BOSTON (CBS) — The Boston Bruins were on a mission to avenge last season’s heartbreaking Stanley Cup loss in 2020, and they looked like they were well on their way to accomplishing that goal. Then the coronavirus pandemic hit, putting a halt to the NHL season and Boston’s quest to raise Lord Stanley’s Cup.
With the NHL announcing its plan to return earlier this week, ending the regular season while giving 24 team a shot at the title in a reformatted postseason, many are already putting an asterisk on the eventual 2019-20 champion. Bruins president Cam Neely, never afraid to tussle when necessary, isn’t having any of that.
“Well, if it’s in a good way,” Neely said on a video conference call with reporters Wednesday. “I don’t see why it’d be in a bad way. We’ve had shortened seasons, whether it’s lockouts or strikes, and had Stanley Cup champions and I don’t recall seeing asterisks besides those years. I don’t see why this isn’t any different.”
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“The playoff format has changed in the history of the NHL. The number of games per round has changed,” noted Neely. “So I still think if you’re going to have play four rounds and beat those teams, I don’t see why there needs to be an asterisk besides the Stanley Cup champion.”
The NHL hasn’t announced how the playoff rounds will be played when the league resumes action, but things will be much different when teams hit the ice again to conclude the season. The top four teams in each conference will play a round robin to determine the top seeds, while there will be a play-in round for the lower seeds (fifth through 12th) to qualify for the first round.
That means the Bruins, who entered the coronarivus hiatus with an NHL-best 100 points, will have to play the Tampa Bay Lightning, Washington Capitals and Philadelphia Flyers for the top seed. Boston went 3-3-3 against those teams in the regular season, and with regular season overtime/shootout rules carrying over for the round robin, a shootout loss could determine who gets the top seed in the conference.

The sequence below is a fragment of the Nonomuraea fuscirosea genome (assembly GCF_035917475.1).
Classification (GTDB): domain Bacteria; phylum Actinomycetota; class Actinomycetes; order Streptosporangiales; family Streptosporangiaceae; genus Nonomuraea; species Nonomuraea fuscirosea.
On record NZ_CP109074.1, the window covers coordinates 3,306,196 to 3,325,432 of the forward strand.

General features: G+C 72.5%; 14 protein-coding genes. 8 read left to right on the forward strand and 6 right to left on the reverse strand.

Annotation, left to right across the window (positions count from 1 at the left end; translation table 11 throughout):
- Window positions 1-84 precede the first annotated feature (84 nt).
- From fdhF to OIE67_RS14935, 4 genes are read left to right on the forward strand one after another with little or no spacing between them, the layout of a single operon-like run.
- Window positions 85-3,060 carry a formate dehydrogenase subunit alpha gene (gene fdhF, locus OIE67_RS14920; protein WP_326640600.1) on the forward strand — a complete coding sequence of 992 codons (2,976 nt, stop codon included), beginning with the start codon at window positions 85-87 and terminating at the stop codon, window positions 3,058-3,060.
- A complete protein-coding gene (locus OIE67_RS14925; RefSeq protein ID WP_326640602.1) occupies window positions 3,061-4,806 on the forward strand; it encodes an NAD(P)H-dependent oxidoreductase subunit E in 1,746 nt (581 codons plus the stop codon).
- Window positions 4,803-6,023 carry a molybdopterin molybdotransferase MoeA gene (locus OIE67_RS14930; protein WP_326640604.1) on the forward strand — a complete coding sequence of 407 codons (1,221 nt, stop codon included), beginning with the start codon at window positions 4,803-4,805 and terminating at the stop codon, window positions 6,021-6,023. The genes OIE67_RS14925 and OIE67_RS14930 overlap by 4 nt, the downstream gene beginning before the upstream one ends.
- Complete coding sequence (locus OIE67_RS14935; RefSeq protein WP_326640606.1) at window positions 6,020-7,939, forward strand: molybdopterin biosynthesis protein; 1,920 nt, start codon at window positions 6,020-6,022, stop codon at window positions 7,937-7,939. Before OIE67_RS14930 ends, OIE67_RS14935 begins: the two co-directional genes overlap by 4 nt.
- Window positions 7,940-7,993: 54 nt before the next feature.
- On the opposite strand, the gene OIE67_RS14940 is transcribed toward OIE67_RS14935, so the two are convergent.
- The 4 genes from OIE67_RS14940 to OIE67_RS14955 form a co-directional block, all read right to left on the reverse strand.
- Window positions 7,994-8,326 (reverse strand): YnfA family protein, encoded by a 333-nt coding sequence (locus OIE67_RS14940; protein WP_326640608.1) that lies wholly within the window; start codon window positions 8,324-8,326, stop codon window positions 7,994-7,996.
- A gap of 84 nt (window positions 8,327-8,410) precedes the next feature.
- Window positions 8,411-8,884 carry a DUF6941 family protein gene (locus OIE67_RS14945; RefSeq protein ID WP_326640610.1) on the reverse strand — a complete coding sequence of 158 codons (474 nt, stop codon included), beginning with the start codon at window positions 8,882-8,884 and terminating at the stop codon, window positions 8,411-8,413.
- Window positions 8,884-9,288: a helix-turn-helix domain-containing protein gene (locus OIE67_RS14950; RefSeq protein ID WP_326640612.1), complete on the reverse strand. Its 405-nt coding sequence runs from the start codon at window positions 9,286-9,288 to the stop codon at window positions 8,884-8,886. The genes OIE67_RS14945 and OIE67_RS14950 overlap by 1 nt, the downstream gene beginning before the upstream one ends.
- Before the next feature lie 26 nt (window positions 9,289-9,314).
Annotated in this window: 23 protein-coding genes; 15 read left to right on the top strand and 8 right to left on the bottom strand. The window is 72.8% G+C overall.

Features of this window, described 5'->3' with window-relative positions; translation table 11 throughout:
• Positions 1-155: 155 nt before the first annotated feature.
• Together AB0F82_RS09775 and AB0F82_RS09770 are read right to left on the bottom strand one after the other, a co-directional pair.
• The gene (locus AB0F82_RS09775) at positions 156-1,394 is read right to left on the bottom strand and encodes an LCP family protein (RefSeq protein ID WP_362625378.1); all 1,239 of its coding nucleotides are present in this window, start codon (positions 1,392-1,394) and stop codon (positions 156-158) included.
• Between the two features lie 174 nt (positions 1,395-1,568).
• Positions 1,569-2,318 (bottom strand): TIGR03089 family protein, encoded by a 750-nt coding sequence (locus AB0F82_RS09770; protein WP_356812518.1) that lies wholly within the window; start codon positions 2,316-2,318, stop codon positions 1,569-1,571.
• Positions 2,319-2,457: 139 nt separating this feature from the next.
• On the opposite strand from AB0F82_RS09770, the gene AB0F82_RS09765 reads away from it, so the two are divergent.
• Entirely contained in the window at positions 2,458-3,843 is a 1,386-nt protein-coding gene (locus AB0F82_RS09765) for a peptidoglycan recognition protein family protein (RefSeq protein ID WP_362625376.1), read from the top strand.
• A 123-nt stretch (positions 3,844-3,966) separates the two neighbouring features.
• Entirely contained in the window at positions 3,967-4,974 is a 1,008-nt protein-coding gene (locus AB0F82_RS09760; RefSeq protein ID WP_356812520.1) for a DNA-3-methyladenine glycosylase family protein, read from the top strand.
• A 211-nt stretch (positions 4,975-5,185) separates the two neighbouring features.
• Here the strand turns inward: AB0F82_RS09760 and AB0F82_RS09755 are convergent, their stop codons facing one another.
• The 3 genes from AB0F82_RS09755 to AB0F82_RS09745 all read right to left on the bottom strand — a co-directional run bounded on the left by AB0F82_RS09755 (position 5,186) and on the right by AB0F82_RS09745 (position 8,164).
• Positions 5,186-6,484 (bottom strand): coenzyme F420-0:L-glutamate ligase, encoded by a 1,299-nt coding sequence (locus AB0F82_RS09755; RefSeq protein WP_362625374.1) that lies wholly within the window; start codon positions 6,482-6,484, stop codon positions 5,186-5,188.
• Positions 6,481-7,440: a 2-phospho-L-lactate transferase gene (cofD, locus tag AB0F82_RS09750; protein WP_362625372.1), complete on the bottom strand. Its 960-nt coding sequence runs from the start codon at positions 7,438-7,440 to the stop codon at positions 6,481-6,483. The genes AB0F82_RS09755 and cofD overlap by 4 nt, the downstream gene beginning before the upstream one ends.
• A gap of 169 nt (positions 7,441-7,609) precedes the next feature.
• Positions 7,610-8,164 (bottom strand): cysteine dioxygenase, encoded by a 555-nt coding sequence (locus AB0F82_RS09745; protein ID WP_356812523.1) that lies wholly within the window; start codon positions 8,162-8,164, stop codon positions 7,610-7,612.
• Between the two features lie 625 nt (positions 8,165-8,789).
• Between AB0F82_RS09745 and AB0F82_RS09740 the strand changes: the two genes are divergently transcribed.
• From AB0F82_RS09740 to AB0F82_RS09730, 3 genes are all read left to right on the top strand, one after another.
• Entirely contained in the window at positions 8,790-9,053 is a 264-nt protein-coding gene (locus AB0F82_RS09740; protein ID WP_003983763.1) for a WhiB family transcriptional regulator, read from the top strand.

That doesn’t seem particularly fair for a Bruins team that was far ahead of the next best teams in the conference (Boston held an eight-point advantage over Tampa Bay for the top spot in the East), and Neely voiced his displeasure with that aspect on Wednesday.
“Obviously a little disappointed with what the team was able to accomplish the first 70 games and kind of the point spread we had between not only the teams in the league, but the teams in our division, our conference. To kind of maybe have three games dictate where we fall in the conference standings is somewhat disappointing,” he said. “But the fact remains these are uncharted times for everybody. We’re just hoping we can eventually get back on the ice and play meaningful hockey games.”
Neely didn’t seem too bummed out by that added wrinkle, confident this Bruins team is ready to take down any obstacle in their way of winning a title.
“We’ve got a group of guys that are very dedicated and committed and know where the team was at the pause and what the possibilities were going into the playoffs,” he said. “Nothing’s a guarantee, as we all know, but I think our guys recognize that we had a legitimate chance to do well and have a deep run in the playoffs.
“Obviously, our goal all along is to win the Stanley Cup, so that goal is not going to change,” he continued. “I think from what I understand talking to some of the guys, they’re anxious and excited. Obviously they still have some questions and some concerns about how all this is going to play out, but everybody still wants to play hockey.”